Jeremy De Chavez, Ph.D. is an Assistant Professor of English at the University of Macau. While his research and teaching areas are primarily in Postcolonial Studies, Global Anglophone Literature, and Critical/Cultural Theory, he is committed to being a strategic generalist with wide-ranging interests across literary periods, genres, and cultural forms.
Contemporary and postcolonial fiction; mass media; modernism; the novel. I am Editor for British and Anglophone Literature at the journal Contemporary Literature. I am working on a collaborative book with Mark Garrett Cooper (University of South Carolina) provisionally called “Mass Media and the Humanities Workforce.” I am also writing a book with the working title “Mega: How Mass Media Make Contemporary Cities” and am the author of Geopolitics and the Anglophone Novel, 1890-2011 (Cambridge UP, 2012) and The Modernist Novel and the Decline of Empire (Cambridge UP, 2005, 2009).
Modern British literature; Anglophone literatures, Indian and South Asian literatures in English; World literature; literatures in Indian and South Asian languages (Hindi, Marathi, Sanskrit, Punjabi, Urdu); colonial and postcolonial literatures; modern theory, classical studies, comparative studies; poetry and poetics, fiction and narrative theory, novel and short story; planetary modernism and modernist studies; cosmopolitanism, migration and diaspora, postcolonial realism; literary translation and translation studies
I am Associate Professor of English at the University of California-Riverside, where I am a member of the Southeast Asian Studies program, SEATRiP (Southeast Asia Text, Ritual, and Performance). I research and teach anglophone literatures from South Asia and Southeast Asia from postcolonial and globalizing perspectives. From 2014-2017 I was the contributor for Southeast Asia in the “New Literatures” section of the Year’s Work in English Studies. If you would like a copy of any of my journal articles or book chapters, please do not hesitate to contact me by email (email@example.com).
world Anglophone postcolonial literature
British literature after 1832
Statement of Interest as Candidate for MLA’s Executive Committee LLC 20th and 21st Century English and Anglophone Literatures My interest in serving on the Executive Committee for Twentieth and Twenty-First Century English and Anglophone Literatures stems from my ongoing research within these fields and from my commitment to addressing the changing structure of the profession and its effects on knowledge production and scholarly activity. I take the current ideological and financial pressures placed on the humanities and literary studies occurring in the context of ecological and employment crises as challenges to be met on a number of fronts. I will work toward fomenting an inclusive atmosphere in the organization of sessions, panels, and other scholarly activities to encourage dialogue among all ranks of teacher-scholars across racial, gender, ethnic, sexual, and class identifications. I am interested in supporting a range of scholarship that foregrounds methodological debates about interpretative practices and ways of reading colonial, postcolonial, and neocolonial modernities; scholarship that reflects on the protocols of disciplinary and cross-disciplinary formations in era of an increasingly globalized and digitalized literary studies; and scholarship that considers how these debates, practices, and protocols are shaped by precarities emergent with the contraction of employment opportunities and resources for those working in the fields of twentieth and twenty-first century literatures. I will work to encourage the participation of graduate students, Early Career Researchers, and independent scholars in reimagining the intellectual landscape of the field and its professional practices. Finally, given the unevenly experienced effects of the climate crisis, I will support environmental humanities work that foregrounds marginalized perspectives while reconfiguring the boundaries of humanistic thought through engagement with social sciences, natural sciences, and science and technology research.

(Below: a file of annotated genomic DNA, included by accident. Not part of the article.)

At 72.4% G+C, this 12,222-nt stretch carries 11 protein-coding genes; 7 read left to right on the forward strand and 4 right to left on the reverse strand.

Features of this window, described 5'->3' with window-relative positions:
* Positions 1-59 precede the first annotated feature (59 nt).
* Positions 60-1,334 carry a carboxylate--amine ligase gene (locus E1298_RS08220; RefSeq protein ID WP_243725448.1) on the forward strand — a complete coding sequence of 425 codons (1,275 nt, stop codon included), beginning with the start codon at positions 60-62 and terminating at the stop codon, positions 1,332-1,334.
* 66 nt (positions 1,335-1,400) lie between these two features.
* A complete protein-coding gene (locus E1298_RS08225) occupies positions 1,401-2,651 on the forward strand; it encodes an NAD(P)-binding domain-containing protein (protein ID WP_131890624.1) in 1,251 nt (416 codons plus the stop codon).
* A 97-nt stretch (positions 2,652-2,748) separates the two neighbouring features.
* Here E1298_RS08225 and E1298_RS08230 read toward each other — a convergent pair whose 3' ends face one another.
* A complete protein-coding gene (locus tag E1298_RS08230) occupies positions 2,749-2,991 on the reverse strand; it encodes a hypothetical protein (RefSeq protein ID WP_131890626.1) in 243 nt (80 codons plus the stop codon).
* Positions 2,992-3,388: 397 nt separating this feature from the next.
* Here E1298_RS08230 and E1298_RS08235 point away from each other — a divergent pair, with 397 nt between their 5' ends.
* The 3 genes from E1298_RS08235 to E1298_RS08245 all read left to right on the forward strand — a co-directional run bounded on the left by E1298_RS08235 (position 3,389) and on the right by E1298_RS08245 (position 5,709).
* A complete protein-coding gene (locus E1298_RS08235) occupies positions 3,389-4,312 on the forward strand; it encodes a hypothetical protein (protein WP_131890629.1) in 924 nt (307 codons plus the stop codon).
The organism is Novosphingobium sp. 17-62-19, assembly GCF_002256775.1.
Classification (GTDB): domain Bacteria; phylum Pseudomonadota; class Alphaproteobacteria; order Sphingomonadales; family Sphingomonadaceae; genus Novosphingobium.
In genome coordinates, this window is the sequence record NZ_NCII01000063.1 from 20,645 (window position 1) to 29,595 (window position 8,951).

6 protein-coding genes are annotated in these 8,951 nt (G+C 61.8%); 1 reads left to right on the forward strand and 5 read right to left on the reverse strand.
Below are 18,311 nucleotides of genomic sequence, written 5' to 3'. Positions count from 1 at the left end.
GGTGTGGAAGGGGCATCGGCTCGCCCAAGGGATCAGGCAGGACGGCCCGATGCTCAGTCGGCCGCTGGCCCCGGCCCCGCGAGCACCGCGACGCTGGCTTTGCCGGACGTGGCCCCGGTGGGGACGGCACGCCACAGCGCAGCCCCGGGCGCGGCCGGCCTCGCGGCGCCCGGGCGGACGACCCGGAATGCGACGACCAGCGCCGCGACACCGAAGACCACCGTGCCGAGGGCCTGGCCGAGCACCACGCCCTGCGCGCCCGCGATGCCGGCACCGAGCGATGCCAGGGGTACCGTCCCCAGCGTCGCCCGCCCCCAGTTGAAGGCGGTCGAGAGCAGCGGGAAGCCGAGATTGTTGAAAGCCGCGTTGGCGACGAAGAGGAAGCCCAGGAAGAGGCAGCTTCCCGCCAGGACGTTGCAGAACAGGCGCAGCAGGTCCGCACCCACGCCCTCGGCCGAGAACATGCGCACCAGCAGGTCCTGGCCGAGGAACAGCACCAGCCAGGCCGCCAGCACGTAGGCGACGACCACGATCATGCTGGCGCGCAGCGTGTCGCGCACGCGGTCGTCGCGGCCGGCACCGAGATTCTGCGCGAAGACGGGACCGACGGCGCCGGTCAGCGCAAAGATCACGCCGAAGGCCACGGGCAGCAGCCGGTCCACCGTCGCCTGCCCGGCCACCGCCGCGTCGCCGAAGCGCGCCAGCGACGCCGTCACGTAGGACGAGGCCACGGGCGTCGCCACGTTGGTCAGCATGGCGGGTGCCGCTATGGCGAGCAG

Modern and Contemporary Anglophone poetry, American literature, gender and sexuality.
South Asian literature, post-colonial literature, Indian cinema, South Asian women writers, African literature, Anglophone world literature
Mark David Kaufman, PhD, is Assistant Professor of English at the US Air Force Academy in Colorado Springs, CO, where he teaches literature and film studies. His scholarship has appeared in James Joyce Quarterly, Hypermedia Joyce Studies, Biography: An Interdisciplinary Quarterly, Public Domain Review, European Journal of American Studies, Virginia Woolf Miscellany, Twentieth-Century Literature, and The Space Between. Currently, he is at work on a book project, tentatively titled Spyography: Modernism, Espionage, and the Militant Aesthetic State, focusing on the relationship between modernism and national security, the weaponization of the humanities during wartime, and the cultivation of writers as spies by the Anglo-American intelligence community . Teaching and research interests: Modern and Contemporary British, Irish, and Anglophone Literature; Transatlantic Modernism; New Modernist Studies; Law and Literature; Espionage; Hermetic Tradition; Clinical Gaze; Literary Theory
Anglophone South Asian Literature and Culture, Postcolonial theory and literature, South Asian American Literature and culture, issues of political economy, gender, class, social justice, development, and the environment